She and her husband were suspected of child abuse. The daycare center had called CPS to report a bruise on the baby’s chest.(I mixed up the quotes. Check the source to see who said what.)
In a sane world, if a daycare attendant wondered about a mark on a child’s chest, she might pick up the phone and call the parent, but that’s not the world we live in. The person at the daycare center really had no option but to call CPS. After all, she didn’t want to lose her job. ...
“The sheriff told us that he thought the birthmark looked like a handprint.” ...
Meanwhile, Skenazy makes the obvious and responsible point that, the mere fact that we have mandatory reporting doesn’t mean the adults in charge of the situation must suspend their adult common sense or their ability to judge the reality of what’s been reported.
These stories illustrate the fact that we must kill off the notion that overreacting to nearly non-existent threats is prudent. Clearly, the daycare provider had been trained, just like the TSA, to treat anything the least bit suspicious as incredibly, overwhelmingly suspicious. Overkill is the government MO. It shouldn’t be. ...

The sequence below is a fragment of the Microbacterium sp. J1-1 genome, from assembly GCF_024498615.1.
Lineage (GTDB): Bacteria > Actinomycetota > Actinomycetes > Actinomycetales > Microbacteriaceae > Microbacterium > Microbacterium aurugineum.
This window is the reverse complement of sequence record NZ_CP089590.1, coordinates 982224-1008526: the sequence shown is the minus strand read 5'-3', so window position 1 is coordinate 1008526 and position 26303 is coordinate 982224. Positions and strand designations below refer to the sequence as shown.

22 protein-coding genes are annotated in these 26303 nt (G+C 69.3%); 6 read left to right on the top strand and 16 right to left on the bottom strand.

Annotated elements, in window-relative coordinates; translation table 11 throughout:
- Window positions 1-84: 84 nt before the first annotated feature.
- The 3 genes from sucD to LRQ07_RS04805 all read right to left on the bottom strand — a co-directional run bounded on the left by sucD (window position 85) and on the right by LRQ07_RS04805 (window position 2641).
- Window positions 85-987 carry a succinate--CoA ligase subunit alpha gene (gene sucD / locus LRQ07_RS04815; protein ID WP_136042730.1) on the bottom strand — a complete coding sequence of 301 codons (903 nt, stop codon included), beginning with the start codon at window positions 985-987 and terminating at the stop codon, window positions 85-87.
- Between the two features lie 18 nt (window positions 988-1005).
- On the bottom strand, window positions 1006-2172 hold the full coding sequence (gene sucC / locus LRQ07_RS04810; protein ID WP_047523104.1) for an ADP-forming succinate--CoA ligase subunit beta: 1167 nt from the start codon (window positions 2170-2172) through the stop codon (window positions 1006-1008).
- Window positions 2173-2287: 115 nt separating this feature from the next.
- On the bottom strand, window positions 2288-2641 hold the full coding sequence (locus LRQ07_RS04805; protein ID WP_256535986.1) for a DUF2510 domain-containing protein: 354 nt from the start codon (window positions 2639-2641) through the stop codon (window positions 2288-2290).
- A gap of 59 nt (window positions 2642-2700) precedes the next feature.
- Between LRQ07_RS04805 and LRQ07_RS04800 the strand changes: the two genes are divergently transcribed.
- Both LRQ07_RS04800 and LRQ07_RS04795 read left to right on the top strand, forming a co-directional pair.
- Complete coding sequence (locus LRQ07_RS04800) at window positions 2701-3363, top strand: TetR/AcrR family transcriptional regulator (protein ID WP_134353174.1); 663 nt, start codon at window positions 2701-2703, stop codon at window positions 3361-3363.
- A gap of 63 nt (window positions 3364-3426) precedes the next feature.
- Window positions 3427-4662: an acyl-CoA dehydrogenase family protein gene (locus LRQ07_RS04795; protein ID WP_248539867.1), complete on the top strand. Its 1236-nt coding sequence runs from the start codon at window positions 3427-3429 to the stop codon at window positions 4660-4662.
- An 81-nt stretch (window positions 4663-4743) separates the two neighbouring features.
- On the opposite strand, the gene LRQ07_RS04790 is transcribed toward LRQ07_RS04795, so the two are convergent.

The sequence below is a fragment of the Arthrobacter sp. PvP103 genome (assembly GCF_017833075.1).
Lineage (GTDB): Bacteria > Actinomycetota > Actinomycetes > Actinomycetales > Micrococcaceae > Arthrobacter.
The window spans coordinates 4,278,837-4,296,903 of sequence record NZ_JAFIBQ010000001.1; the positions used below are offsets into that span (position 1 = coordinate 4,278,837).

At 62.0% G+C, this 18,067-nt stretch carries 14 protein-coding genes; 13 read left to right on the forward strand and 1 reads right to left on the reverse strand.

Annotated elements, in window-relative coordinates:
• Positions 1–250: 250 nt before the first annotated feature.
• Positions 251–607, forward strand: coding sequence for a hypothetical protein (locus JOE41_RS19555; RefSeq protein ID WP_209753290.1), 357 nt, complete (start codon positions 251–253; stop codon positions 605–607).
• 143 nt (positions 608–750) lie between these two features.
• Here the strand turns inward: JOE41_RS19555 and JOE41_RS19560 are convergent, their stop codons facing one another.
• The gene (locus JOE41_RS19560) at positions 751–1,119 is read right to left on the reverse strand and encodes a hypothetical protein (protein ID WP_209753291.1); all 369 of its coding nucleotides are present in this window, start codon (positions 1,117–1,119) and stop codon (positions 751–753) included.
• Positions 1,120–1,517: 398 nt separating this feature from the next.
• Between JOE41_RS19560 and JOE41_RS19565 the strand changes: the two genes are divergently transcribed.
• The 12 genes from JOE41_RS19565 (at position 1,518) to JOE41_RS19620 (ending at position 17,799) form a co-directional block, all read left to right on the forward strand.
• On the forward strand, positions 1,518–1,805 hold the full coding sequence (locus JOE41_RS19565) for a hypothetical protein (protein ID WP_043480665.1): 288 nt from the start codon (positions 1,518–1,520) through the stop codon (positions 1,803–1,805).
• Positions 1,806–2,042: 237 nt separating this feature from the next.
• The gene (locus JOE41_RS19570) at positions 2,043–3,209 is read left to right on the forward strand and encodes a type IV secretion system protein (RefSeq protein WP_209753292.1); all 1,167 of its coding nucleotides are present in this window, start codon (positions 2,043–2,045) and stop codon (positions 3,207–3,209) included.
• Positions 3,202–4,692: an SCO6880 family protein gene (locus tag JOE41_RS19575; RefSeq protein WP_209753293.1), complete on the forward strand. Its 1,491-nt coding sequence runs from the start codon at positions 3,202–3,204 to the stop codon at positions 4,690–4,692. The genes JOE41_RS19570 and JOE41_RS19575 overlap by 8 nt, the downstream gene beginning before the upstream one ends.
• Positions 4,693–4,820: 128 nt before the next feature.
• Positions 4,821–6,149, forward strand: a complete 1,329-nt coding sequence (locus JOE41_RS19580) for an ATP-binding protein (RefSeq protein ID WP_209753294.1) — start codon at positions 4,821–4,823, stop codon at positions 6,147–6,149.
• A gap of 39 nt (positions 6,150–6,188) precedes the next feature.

“I would rather see 1 million reports that end up not being an issue than see even one go unreported and lead to serious injury or the death of a child.”
The evil of mandatory reporting is understated here.
You may think that the day care worker should have just called the mom for an explanation of the birthmark, and then dropped the matter. Unfortunately, that is illegal.
I once heard of a physician who are was prosecuted for consulting an expert medical professor over whether a symptom was evidence of abuse.
The law requires child professionals to report all suspicions. If he was suspicious enuf to make a phone call, then reporting to CPS is required. The child care worker needs to look the other way and not have any suspicions, or keep calling CPS with accusations that are probably trivial or easily explained.
So these problems are not solved by ppl being reasonable. The only solution is to abolish mandatory reporting of suspicions.
No such fix is likely. The dopey women who work in this field say crazy things like a million false reports being better than some potential real problem going unreported. There is no reasoning with such ppl.